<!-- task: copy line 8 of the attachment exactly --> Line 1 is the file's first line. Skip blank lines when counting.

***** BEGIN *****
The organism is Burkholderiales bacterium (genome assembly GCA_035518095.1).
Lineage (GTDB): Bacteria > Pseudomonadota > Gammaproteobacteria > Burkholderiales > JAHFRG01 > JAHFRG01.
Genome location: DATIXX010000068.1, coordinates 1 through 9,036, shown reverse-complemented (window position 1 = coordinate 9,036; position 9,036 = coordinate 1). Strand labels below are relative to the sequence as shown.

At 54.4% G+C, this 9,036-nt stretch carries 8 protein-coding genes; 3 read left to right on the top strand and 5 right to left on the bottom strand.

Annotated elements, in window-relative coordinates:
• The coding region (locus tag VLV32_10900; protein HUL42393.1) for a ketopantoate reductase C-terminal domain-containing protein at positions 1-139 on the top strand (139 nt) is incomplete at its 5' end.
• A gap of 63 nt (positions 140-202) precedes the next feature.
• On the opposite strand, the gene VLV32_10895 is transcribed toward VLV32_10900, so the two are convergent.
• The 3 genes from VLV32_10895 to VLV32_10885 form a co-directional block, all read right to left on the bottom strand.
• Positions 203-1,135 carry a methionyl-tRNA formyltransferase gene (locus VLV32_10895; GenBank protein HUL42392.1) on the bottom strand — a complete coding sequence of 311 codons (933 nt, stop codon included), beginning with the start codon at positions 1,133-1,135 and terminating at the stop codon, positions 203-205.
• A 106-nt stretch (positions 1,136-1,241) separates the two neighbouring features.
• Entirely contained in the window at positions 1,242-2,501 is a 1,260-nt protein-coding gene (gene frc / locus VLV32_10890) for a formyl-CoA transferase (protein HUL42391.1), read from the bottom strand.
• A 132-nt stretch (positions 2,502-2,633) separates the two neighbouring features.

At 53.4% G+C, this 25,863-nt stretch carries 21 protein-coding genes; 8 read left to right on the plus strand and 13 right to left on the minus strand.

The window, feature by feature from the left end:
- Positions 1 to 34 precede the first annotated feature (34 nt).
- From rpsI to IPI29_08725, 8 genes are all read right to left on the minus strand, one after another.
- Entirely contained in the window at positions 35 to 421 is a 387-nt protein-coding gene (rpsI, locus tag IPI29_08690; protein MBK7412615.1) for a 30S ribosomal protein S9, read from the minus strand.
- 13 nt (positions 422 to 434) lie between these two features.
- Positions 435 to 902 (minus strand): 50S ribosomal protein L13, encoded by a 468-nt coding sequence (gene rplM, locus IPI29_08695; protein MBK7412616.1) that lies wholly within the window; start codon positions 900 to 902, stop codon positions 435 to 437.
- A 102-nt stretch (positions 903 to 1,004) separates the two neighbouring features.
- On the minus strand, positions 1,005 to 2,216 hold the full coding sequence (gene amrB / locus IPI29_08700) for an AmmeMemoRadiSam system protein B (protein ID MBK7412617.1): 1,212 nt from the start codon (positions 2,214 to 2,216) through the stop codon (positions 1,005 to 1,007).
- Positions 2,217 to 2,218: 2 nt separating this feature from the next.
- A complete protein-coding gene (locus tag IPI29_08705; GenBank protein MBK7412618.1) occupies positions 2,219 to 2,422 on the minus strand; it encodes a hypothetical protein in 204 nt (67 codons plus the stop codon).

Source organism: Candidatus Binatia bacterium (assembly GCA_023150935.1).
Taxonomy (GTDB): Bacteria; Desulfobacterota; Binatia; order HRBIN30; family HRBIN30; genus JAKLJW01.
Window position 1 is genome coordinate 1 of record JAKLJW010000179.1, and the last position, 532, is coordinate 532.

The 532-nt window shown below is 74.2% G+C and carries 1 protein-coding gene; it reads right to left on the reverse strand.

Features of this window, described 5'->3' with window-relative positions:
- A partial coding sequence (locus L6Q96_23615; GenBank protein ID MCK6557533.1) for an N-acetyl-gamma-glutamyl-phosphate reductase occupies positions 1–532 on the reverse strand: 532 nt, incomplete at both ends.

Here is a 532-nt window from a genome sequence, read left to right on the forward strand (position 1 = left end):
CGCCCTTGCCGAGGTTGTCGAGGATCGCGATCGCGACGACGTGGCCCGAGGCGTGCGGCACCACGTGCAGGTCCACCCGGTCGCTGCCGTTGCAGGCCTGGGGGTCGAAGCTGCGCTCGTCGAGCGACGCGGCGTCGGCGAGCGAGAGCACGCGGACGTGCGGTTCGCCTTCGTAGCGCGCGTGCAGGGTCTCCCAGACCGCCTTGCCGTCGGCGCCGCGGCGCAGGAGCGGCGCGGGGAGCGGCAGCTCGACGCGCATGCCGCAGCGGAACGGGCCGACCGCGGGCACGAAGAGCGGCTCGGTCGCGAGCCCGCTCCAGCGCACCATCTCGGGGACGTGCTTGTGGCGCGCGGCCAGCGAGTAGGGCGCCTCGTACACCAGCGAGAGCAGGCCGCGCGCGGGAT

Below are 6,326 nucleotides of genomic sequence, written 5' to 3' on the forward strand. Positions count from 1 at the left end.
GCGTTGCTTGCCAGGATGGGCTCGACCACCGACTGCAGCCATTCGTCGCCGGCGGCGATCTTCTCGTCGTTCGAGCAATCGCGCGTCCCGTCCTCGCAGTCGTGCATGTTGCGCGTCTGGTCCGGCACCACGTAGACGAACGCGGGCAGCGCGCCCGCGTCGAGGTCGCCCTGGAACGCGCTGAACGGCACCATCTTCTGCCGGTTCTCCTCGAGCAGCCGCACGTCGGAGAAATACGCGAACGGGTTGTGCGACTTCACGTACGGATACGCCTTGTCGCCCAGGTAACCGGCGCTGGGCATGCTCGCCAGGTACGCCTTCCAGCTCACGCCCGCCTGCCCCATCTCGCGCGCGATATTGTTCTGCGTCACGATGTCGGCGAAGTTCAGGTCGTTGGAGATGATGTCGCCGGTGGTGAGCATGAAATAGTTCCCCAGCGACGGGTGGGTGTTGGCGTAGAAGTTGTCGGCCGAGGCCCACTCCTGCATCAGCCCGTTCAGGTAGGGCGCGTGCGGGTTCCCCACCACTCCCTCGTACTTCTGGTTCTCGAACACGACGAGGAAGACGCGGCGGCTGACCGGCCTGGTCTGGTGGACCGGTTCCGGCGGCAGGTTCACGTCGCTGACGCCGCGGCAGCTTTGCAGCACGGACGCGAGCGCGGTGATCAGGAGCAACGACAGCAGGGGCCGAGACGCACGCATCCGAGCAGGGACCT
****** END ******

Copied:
• On the opposite strand, the gene VLV32_10895 is transcribed toward VLV32_10900, so the two are convergent.